The American Medical Association has decided by an overwhelming majority that obesity is a disease. I wish I could share their certainty. Obesity is a personal and public health hazard, a risk factor for many conditions, and an indicator for premature death. Obesity enables disease, but does that make it a disease?
My friends at Merriam-Webster define disease as “a condition of the living animal… that impairs normal functioning and is typically manifested by distinguishing signs and symptoms.” By this definition, I concur that obesity is a disease, as is epilepsy and smoking, cancer and heroin addiction, spina bifida and AIDS. Yet not all of these conditions are considered diseases. Epilepsy, cancer and spina bifida are diseases; AIDS is called a disease though it’s actually a welcome mat for multiple diseases, while smoking and heroin addiction remain scorned as dirty habits. The discrepancy is not whether these conditions impair normal functioning; they all do. Rather the discrepancy arises from an individual’s ability to influence whether they develop the condition, and society’s attitudes of acceptable behavior.
People with spina bifida and epilepsy are born with their condition; they are blameless in their suffering and we universally offer care and compassion to them because there but for the grace of god we go. Cancer is increasingly linked to our environment and diet, yet it develops so randomly that no one condemns cancer patients of drinking too many Diet Cokes or breathing too much industrial air. The increase in cancer is modern life’s collateral damage, and we extend compassion without blame to all who suffer it.
AIDS is dicier. It strikes randomly among a subgroup of people with particular behaviors. From the onset, people with AIDS were simultaneously labeled ‘sinners’ by people with a particular moral bent and ‘victims’ by those who considered the HIV virus an extreme side effect of the actions that transmit it. I find compassion easy towards the men and women who contracted HIV/AIDS before means of transmission were understood, but my empathy weakens for people who contract it these days when transmission is well understood and precautions easily available. There are random cases of ‘oops, the condom broke’ and a disturbing subgroup of mentally ill known as bug chasers, but most of the recent uptick in HIV infections in this country is due to a casual attitude that HIV is a just another chronic condition treatable with drugs. Compassion is hard to muster for people so cavalier with their own life and health.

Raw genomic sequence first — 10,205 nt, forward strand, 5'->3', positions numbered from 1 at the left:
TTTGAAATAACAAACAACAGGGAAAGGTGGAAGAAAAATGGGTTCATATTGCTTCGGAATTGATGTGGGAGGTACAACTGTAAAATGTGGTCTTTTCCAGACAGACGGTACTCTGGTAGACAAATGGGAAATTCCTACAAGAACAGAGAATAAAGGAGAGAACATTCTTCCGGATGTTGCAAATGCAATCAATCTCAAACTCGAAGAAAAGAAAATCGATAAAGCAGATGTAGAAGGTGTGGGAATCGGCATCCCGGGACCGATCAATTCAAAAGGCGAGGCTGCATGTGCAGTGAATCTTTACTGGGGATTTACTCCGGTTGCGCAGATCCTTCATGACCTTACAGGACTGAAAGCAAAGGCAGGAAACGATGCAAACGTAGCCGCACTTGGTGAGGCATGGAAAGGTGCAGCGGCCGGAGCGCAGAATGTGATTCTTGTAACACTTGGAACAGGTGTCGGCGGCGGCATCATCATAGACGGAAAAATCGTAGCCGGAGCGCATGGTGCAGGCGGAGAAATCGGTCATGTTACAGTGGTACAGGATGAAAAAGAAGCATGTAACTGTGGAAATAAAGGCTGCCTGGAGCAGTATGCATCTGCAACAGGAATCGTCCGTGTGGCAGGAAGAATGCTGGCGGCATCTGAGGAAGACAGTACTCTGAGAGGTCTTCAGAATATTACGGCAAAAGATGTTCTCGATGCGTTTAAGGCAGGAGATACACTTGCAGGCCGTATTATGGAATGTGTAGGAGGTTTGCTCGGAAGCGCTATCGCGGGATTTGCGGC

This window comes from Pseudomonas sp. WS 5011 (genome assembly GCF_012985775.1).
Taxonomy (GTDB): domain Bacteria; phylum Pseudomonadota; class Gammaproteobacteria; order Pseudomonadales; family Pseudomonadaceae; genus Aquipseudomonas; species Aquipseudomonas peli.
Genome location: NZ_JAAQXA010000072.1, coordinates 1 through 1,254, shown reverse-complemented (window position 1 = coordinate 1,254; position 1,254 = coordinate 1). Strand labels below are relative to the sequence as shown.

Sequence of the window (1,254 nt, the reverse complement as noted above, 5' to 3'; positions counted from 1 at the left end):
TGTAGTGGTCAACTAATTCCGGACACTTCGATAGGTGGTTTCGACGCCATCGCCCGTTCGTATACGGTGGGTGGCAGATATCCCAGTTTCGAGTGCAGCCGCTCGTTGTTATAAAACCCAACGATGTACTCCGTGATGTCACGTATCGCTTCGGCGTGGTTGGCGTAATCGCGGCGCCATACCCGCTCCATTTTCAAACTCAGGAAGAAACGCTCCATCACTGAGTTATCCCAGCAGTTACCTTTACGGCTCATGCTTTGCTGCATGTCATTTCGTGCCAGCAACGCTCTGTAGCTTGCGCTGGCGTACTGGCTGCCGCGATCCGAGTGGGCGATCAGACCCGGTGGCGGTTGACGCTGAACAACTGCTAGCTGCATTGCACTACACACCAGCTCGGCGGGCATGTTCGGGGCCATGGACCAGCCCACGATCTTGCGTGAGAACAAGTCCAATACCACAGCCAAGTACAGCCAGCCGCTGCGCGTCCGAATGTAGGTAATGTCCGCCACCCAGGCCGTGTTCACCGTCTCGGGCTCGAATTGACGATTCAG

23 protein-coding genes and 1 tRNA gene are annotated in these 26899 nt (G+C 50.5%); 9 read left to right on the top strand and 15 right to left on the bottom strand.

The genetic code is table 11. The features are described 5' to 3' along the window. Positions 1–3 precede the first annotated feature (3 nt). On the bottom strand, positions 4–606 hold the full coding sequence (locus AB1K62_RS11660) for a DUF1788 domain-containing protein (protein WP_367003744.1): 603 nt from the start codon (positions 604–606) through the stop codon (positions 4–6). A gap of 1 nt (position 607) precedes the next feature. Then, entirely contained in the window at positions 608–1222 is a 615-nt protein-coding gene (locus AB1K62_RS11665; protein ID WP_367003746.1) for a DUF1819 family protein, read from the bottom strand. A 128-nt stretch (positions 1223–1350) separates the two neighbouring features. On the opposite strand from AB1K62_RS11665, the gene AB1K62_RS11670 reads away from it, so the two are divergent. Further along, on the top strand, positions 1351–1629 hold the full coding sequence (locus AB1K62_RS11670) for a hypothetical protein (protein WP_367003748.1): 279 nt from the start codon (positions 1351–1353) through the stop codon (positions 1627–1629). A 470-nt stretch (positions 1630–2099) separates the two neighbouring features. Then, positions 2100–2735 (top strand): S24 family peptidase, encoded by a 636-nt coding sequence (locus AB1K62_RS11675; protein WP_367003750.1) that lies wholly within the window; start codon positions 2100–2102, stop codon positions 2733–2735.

Obesity is the result of physiology and personal behavior in an even more complex way. It is not a condition triggered by a single point of conversion; obesity evolves incrementally as a person eats, time and again, more food than their body needs. And, unlike HIV/AIDS, obesity is reversible. True, there are people with metabolic dysfunction who are clinically obese, but far more people claim such conditions than actually possess them. Unfortunately our obesity epidemic has as much, or more, to do with cultural dysfunction than nutrition. Although a person with a thyroid disorder may be obese through no fault of their own, how culpable is the food stamp mom who can buy more processed food than fresh fruit for the same dollar, or the chronically depressed person who uses food as a palliative, or the twelve year old living in a dangerous and nutritionally deprived neighborhood whose mother has determined it isn’t safe to play outdoors? These people do not have a fair shot at a fit and healthy life.
My biggest concern about calling obesity a disease is not that it doesn’t meet the criteria, but that in bestowing the condition with the imprimatur of disease we condone it. If we label obesity a disease, obesity will increase because whenever we assign something a label we deflect individual responsibility. In a world of overabundant, unhealthy food, individual responsibility is the strongest deterrent to being overweight. If a person with epilepsy is not responsible for their disease, why should a person with obesity feel responsible for theirs, despite the fundamental difference that an epileptic is consumed by an external force beyond their control, while an obese person enflames their condition with every bite.
The prevalent American response to any disease is to take a pill. But the only meaningful response to obesity is for our society to make better nutrition available and for each individual to do the hard work of maintaining healthy weight. I can’t see how designating obesity a disease can help either of these conditions come to pass while it is easy to see how an obesity ‘diagnosis’ will simply provide overweight people an excuse for their condition rather than the motivation to control it.